Get Ready for Pneumatics 4.0
EP Editorial Staff | February 20, 2019
The fourth industrial revolution, known as Industry 4.0, continues to introduce more innovations in HMI/SCADA, asset management, manufacturing execution, and enterprise resource planning (ERP) for many industries.
According to Alan McCay, CFPS, of Motion Industries, Birmingham, AL (motionindustries.com), Pneumatics 4.0 represents another wave in smart manufacturing. He points to several improvements in system control and efficiency this wave brings.
Highly accurate sensors and actuators produce data that flows through IIoT (Industrial Internet of Things) gateways to a platform layer where software manages and connects data to applications and services. Pneumatic valves and actuators connected to sensors have additional levels of control that reduce energy consumption. Adding sensors to pneumatic systems generates data related to speed, force, air consumption, and cycle time. Technicians can use the data to identify potential component failures or improve the system’s efficiency. For example, a smart pneumatics monitor can analyze sensor signals and generate status information about the number of cycles of a pneumatic control valve, wear status of a pneumatic cylinder, or condition of a shock absorber. This status information, being routed through the smart pneumatics monitor and not the machine PLC, can reduce machine downtime and operation cost.
Integration of programmable logic controllers (PLCs) into pneumatic systems has already improved maintenance and productivity. Rather than use hard-wired mechanical relays for the control of pneumatic systems or cam-operated logic controllers, pneumatic systems, along with PLCs, rely on digital signals for precise control. When compared to electro-mechanical relays, PLCs have fewer hardware failures.
PLCs serve as central processors for manufacturing and deliver real-time control. One PLC can read from many different input types and can work in harsh environments. An operator can program a PLC with complex logic that provides the execution of precise steps. Because PLCs combine programmable memory for storing instructions with a processor that can implement logic, sequencing, counting, and timing, the devices do not require external networks.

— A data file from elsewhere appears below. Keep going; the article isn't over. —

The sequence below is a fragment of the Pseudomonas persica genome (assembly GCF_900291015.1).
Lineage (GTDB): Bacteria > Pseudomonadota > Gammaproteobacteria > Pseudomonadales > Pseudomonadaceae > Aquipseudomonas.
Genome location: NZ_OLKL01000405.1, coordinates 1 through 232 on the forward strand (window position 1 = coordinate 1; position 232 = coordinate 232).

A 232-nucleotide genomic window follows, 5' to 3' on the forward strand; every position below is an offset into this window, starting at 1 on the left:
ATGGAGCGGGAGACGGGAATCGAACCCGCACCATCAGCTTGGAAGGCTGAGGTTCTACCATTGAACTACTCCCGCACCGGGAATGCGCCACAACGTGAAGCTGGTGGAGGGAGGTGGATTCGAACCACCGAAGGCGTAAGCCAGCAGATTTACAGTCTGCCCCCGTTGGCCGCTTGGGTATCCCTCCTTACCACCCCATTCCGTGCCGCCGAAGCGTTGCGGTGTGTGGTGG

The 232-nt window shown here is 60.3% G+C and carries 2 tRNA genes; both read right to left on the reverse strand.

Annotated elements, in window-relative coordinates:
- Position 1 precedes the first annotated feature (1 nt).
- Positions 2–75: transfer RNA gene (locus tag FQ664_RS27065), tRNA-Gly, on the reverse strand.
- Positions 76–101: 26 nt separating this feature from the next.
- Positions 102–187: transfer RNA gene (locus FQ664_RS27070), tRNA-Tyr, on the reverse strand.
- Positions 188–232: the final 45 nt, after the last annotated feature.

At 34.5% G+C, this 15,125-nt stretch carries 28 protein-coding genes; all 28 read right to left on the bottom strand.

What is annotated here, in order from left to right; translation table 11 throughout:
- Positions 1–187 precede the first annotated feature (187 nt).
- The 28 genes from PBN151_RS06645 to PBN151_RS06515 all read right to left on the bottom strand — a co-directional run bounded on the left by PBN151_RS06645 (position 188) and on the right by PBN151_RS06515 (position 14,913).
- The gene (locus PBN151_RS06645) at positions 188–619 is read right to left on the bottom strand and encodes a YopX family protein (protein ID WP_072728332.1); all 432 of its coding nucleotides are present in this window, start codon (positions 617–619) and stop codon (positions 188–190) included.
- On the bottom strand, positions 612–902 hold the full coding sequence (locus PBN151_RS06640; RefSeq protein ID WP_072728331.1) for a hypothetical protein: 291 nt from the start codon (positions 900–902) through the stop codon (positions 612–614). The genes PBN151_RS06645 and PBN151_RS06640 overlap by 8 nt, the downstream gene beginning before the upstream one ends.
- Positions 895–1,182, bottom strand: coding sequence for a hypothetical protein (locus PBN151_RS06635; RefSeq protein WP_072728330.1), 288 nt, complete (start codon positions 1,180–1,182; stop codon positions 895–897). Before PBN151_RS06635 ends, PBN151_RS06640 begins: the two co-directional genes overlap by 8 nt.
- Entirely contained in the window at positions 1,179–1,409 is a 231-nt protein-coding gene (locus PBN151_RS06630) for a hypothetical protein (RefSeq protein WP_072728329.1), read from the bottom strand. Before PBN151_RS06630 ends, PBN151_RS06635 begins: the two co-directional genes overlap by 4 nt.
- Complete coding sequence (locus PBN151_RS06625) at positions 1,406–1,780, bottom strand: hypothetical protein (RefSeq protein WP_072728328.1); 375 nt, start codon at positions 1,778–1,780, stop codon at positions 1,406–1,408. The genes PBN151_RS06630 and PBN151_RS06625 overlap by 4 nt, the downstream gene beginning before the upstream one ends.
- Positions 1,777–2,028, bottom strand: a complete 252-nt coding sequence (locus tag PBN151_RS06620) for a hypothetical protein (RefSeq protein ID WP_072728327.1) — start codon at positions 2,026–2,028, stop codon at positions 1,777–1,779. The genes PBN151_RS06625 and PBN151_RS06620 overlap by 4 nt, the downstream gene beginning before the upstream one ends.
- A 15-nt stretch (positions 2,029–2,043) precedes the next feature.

Gateways can simultaneously send data to the cloud and PLCs. At one level, PLC data works with the sensor and actuator data to control the manufacturing process. Integrating the data from PLCs and sensors provides the information needed to analyze processes and provide more efficient diagnostics and process control. At another level, sensor data can be used independently of the PLC to provide machine-health data. EP
Connecting pneumatic systems to digital technologies such as Ethernet/IP, DeviceNet, or Profibus, allows users to replace individual wiring with serial communication. Some manufacturers have also taken advantage of wireless technology for communication between valve manifolds and wireless sensors.
Advanced diagnostics and predictive maintenance yield energy savings and reduce downtime. Engaging a pneumatic specialist—in-house or a third party—can be the first step toward such savings and push your plant’s efficiency to the next level.
Alan McCay, CFPS, has spent 24 years in various roles supporting Motion Industries’ Fluid Power efforts. For more information, visit MotionIndustries.com, the Mi Fluid Power Shops video, and MiHow2 videos on Fluid Power.